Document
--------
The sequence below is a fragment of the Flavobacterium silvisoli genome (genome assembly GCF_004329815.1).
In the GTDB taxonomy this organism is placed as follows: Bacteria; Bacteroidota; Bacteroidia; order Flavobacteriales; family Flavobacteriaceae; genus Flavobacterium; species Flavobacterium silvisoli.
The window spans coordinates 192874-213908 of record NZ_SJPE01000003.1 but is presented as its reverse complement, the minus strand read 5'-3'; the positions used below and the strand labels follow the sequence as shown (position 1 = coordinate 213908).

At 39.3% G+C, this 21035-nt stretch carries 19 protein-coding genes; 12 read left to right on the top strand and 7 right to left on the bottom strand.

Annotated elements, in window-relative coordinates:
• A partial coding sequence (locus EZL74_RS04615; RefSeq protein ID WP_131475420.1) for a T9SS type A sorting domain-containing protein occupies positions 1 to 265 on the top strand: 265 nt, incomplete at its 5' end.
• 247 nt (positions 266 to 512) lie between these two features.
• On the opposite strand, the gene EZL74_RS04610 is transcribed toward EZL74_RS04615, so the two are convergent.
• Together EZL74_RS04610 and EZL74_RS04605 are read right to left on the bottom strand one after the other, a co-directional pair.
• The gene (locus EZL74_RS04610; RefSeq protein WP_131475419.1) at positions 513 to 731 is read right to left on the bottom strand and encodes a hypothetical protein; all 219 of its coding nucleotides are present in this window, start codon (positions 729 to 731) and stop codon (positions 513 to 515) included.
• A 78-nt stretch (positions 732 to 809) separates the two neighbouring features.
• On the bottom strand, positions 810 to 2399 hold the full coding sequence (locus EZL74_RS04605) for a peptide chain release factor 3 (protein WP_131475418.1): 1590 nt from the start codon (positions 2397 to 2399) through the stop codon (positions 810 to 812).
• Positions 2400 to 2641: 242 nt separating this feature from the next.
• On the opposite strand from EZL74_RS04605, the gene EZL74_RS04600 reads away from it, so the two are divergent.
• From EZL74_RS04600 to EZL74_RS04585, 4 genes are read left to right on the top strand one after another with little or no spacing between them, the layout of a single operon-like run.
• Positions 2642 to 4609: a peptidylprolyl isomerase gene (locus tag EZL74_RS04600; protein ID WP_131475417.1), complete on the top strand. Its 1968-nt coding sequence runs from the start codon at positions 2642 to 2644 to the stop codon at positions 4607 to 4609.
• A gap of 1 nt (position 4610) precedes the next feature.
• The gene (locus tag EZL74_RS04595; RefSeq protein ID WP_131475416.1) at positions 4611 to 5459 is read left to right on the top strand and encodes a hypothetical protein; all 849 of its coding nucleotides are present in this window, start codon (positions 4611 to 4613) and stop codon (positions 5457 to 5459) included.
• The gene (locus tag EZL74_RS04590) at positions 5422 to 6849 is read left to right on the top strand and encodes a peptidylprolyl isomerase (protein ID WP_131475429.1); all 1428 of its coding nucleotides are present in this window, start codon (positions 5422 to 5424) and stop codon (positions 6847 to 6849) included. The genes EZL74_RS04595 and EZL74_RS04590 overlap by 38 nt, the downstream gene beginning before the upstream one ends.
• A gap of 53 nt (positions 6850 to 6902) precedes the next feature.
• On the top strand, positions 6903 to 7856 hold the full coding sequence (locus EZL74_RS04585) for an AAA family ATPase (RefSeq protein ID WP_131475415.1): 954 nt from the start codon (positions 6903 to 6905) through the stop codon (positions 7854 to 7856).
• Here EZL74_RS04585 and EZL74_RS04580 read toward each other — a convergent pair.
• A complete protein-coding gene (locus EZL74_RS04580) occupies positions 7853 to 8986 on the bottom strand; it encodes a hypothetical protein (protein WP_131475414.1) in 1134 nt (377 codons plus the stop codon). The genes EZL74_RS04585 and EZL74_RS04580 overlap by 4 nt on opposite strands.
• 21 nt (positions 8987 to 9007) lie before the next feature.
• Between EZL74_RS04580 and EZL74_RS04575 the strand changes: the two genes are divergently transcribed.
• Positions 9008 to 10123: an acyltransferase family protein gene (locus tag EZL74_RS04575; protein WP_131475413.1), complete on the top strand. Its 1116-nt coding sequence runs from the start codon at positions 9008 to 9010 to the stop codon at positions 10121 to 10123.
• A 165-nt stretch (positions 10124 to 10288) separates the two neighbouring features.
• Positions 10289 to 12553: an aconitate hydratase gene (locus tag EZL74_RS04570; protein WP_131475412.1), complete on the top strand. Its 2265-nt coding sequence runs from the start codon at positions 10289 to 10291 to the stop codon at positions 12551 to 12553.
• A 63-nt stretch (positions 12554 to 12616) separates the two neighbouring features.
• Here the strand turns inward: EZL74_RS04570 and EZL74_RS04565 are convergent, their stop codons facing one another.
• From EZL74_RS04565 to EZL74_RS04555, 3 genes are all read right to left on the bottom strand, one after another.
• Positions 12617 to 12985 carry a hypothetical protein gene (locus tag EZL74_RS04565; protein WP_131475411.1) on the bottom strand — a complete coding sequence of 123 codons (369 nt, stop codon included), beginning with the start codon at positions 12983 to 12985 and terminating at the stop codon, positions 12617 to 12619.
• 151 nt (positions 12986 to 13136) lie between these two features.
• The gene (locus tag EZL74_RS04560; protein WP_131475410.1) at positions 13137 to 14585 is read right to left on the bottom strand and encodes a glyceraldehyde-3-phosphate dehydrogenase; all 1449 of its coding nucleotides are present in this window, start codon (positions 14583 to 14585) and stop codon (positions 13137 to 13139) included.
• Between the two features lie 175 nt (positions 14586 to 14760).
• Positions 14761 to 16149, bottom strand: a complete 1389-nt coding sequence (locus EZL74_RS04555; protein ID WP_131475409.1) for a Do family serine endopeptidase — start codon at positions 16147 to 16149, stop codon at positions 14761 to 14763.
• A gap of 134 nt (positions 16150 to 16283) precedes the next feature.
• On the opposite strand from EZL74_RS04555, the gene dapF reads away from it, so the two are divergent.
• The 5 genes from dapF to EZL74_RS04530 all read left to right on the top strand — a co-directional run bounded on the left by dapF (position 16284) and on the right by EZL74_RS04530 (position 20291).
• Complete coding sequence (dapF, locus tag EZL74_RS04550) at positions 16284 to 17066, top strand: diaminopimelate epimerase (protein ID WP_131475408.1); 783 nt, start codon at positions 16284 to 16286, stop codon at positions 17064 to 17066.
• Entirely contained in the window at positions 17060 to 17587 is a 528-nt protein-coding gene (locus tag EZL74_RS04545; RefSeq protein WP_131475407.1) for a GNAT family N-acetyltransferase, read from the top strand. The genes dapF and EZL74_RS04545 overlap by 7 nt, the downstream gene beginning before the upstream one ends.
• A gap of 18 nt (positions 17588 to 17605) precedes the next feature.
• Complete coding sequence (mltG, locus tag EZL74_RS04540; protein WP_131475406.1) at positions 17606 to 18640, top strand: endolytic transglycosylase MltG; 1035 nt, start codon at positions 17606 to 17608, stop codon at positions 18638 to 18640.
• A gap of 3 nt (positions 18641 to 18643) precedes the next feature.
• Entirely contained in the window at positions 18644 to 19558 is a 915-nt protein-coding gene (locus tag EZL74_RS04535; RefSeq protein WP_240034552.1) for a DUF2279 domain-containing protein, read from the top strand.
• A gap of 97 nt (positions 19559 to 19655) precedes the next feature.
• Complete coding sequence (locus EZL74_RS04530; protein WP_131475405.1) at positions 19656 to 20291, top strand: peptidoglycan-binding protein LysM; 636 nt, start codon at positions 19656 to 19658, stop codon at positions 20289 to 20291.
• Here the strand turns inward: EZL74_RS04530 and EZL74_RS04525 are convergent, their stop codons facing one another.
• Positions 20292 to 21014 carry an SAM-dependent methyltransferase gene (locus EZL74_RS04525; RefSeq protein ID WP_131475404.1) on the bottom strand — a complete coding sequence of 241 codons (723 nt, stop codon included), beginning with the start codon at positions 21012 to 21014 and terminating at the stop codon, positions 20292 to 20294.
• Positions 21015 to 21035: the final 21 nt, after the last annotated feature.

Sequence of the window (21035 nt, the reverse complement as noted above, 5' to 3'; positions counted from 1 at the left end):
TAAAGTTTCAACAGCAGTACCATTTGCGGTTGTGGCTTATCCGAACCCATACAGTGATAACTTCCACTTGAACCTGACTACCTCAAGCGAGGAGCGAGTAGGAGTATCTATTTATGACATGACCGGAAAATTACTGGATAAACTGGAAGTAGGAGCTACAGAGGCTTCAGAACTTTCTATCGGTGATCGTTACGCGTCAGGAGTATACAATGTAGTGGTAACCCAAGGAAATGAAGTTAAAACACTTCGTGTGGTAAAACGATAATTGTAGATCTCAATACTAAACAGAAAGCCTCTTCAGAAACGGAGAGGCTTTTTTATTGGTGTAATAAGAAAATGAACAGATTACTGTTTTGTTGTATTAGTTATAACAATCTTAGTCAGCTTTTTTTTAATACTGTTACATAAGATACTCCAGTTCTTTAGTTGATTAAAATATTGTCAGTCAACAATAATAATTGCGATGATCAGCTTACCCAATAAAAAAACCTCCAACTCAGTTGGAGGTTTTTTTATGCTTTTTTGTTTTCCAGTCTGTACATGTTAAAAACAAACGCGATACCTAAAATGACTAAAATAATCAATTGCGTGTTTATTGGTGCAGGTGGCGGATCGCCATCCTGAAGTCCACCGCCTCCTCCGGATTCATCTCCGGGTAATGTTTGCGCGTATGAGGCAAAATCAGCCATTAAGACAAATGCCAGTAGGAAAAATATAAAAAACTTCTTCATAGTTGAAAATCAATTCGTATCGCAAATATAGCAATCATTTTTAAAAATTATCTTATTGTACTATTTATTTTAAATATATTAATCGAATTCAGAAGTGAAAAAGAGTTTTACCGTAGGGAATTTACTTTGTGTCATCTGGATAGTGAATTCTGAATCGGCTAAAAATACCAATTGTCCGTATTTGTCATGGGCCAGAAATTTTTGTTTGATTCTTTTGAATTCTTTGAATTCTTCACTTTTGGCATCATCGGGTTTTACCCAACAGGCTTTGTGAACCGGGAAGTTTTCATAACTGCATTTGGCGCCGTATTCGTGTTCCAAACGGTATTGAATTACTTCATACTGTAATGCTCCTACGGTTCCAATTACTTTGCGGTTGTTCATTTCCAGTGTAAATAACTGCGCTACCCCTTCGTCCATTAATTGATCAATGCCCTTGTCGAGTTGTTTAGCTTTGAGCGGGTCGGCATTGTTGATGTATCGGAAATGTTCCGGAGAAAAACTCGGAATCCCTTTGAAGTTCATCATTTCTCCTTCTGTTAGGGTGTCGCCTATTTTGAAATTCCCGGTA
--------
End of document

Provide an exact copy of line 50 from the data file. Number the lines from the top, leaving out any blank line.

• Positions 21015 to 21035: the final 21 nt, after the last annotated feature.